The public service may become less reliant on contractors as it endeavours to upskill its workforce.
Australian statistician David Gruen was on Wednesday announced as the public service's inaugural head of data profession, a role which will see him attempt to introduce a culture of data literacy across the bureaucracy.
Building on the recommendations of the Thodey report, the Public Service Commission has announced three new professional streams which will assist in recruiting, workforce mobility and strategy implementation in the key areas of human resources, digital and now data.
Dr Gruen joins Jacqui Curtis, head of the HR profession, and Randall Brugeaud, who heads up the digital profession.
One goal of this professional model is to secure key skills within the public service, and one consequence of this might be less reliance on contractors. The federal government spends an estimated $5 billion annually on contractors within the APS.
"I'm certainly a big believer in building native capability within the public service and data is a good example for it," Dr Gruen said.
"A lot of the skills you need for policy development, having a decent amount of data literacy will help in that process."
Public Service Commissioner Peter Woolcott agreed, saying the APS needed to be evaluating its own capabilities and developing them.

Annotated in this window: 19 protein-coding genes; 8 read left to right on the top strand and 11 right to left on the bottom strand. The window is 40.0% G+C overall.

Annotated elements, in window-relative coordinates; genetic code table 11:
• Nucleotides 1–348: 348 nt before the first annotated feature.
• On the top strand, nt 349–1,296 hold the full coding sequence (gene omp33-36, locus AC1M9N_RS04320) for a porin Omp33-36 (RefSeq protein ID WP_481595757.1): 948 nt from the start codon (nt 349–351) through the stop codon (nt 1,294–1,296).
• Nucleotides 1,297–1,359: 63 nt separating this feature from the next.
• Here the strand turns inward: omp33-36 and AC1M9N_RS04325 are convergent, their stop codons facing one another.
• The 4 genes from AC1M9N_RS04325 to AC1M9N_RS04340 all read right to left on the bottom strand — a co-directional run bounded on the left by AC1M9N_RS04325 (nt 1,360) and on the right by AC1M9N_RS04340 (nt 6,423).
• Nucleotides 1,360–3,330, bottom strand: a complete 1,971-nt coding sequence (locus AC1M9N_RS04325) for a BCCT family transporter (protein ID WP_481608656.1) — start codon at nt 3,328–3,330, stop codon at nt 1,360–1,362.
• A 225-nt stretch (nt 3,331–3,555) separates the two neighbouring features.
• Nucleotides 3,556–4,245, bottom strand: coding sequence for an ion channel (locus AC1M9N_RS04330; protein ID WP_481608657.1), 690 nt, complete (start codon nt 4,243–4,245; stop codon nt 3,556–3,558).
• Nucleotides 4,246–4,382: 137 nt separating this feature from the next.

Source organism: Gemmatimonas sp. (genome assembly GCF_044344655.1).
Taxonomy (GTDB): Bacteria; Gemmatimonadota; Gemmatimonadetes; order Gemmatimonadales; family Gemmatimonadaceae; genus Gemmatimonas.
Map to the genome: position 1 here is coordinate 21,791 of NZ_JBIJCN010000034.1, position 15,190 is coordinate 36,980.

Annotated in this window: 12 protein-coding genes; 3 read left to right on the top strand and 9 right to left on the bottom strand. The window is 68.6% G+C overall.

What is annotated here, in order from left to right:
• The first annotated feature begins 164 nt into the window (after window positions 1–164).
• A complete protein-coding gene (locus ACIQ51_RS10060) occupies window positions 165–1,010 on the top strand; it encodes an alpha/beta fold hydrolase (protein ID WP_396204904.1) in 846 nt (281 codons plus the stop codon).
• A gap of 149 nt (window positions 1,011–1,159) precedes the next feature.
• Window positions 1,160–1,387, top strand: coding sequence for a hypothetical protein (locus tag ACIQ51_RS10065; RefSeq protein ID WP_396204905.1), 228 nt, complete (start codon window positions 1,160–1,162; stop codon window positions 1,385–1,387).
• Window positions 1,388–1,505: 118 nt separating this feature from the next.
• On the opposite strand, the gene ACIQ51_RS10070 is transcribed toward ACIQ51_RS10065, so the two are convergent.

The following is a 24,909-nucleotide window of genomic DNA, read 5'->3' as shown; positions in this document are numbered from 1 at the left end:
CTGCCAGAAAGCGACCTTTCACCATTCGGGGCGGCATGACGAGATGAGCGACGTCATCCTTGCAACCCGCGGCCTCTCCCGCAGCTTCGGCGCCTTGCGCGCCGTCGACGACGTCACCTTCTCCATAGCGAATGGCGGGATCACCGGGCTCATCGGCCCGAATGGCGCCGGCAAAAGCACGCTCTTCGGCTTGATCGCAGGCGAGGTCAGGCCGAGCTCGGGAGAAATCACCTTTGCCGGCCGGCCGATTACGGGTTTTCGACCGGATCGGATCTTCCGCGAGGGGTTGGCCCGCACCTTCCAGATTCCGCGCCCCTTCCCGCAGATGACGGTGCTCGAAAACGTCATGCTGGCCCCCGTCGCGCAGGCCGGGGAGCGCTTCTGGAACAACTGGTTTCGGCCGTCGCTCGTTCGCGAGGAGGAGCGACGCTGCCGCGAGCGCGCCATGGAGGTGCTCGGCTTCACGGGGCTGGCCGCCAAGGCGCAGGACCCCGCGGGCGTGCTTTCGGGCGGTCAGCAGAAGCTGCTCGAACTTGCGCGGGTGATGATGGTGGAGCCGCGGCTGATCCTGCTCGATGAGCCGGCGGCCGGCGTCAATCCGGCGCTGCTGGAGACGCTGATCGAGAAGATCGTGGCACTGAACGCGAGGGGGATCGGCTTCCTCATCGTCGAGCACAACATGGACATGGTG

"The private sector is certainly out there trying to attract these people, so there is competition for talent and so we've got to make sure we're competitive," Mr Woolcott said.
"The other issue is the public service has tended to operate in silos. So what we've got to focus on is operating now as one enterprise, one APS."
To that end, the professional streams will allow for significant mobility among data professionals, to get a better understanding of how data is used across the public service.
One way of achieving this, Dr Gruen said, will be through two-way secondments of up to six months in different departments. The Bureau of Statistics will also take on the lion's share of recruiting data professionals, from which other departments can recruit data specialists for their own purposes.
Mr Woolcott said this would encourage recruits to not see themselves as only part of the ABS or one single agency, but as part of a much larger enterprise.
Dr Gruen acknowledged that there were concerns about the government's use of data, particularly in relation to privacy, and these could be exacerbated with the proposed data-sharing legislation.
However, he said "a long term trend of deterioration of trust" in government had been somewhat reversed due to the pandemic.
"The public has seen there are benefits in government having access to data, using it to make decisions and I think that's a window into what this [data sharing] legislation has to do, which is to demonstrate to people there is a purpose to this," Dr Gruen said.
"It's also very frustrating for the public to tell one part of a department a lot of information about yourself and when you talk to another part of the same department they ask all the same questions."
While the new legislation would allow greater sharing of data, Dr Gruen assured appropriate safeguards would be in place.
He also pointed to great benefits that improved data integration had brought to public policy, such as greater fairness in determining school funding after the Gonski review and the recent advancements in using the single-touch payroll system to increase the scope of Australia's labour market data.
"There's an increasing number of examples of things that previously were not possible which deliver concrete benefits to the community," Dr Gruen said.
"The more examples we have where data is used to improve public policy, the better it is."